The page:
We are now coming to the end of the first part of the book. Isaiah 35 is like the big song at the end of the first half. There will be a kind of interlude, an interruption to tell some of the story of what is going on in Isaiah’s day through the next few chapters before the curtain raises on part 2. If judgement for Israel meant exile and distance for God’s people away from the place of God’s blessing, then there is a promised return. Exile will be like their time in Egypt and the return will be like a new Exodus.
This means that to get home, the people will; have to go through the desert experience again. What will life be like in the Wilderness? How will they keep faith in God? Oftyen it can seem that our way home to Christ and to heaven takes us through desert or wilderness like experiences. How do we keep faith and keep following?
Read Isaiah 35
The new Exodus out into the desert is portrayed as a reversal of the people’s fortunes. If God had brought death and desolation into their land, now they will take new life and fruitfulness with them out to the desert. The wilderness will bloom with flowers and blossom to welcome them, or more importantly to see and to welcome the Lord as he leads them out in all his glory and majesty (v1-2).
As God’s people wait patiently for this coming day when he will deliver them, they are not to wait idly and passively, rather they are to prepare for that time. They are to take courage and to trust God’s promise of salvation (v3-4).
The new exodus will mean that judgement of Isaiah 6:9-12 will be reversed, blind eyes will be open, clogged ears unblocked. God will even heal the lame so they can walk again (v5-6a). The transformation of the desert will mean an end to drought there with new springs, rivers and cooling pools of water to drink from and to irrigate dry ground (v6b-7),
One theme in Isaiah, picked up here is that a highway will be prepared. The imagery will be picked up later of the way being prepared for the kings; pilgrimage and he leads his people home. The levelling of mountains and raising of valleys that Isaiah describes later points to a God who will have all obstacles removed from his way. He will not be opposed or defeated. Other dangers such as fierce animals like lions will also be removed (v8-9).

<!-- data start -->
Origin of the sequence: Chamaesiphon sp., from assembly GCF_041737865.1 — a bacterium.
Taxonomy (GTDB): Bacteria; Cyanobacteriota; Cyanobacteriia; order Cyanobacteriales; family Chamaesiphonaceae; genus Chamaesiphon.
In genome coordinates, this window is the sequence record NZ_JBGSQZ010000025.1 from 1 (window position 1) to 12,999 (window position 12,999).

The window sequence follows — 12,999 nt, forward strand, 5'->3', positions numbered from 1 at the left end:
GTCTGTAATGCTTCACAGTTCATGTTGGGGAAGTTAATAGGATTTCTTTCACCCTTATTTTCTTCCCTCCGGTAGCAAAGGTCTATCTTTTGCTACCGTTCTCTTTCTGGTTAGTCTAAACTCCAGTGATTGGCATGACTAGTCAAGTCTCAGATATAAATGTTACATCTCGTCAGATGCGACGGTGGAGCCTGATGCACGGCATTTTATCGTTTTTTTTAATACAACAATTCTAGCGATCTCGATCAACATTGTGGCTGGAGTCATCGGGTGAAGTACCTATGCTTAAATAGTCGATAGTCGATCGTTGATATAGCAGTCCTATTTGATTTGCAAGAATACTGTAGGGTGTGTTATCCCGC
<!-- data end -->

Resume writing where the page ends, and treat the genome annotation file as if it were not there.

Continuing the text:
Finally, the people will arrive back at Zion and it will be like one of those great festivals when the people went up to Jerusalem singing the psalms of ascent. They are described as a ransomed, or redeemed people. God has bought them back -which of course at this stage raises the question of what cost he has had to pay to do this. The promise, when they arrive is of everlasting joy, of triumph, delight and happiness, a celebration and a party (v10).
The Now and Not Yet
This passage speaks to us as we live in what has sometimes been described as the now and not yet. As we observed at the start of today’s meditation, there will be times when we experience what particularly feels like a desert experience. However, there is a sense in which eschatologically, we are currently in the desert place. God has rescued us from sin and death but we are still travelling, still looking forward to that glorious day when we will arrive home. However, this life as desert does not have to be all dry and barren. We bring the life of Christ with us wherever we go and so we should expect refreshment, joy, rest and fruitful service here and now.
Meditate on these words
And the ransomed of the Lord shall return
and come to Zion with singing;
everlasting joy shall be upon their heads;
they shall obtain gladness and joy,
and sorrow and sighing shall flee away.
- Drink them in. How do you feel as you read them?
- What are you most looking forward to about being at home with the Lord?
Oh Lord, our Lord, we thank you that we have this wonderful hope, that we look forward to the day when we will arrive home with joy and singing. Thank you that through your Spirit, you are with us now bringing new life and fruitfulness. Help us to receive refreshment from you. Help us to follow wherever you lead.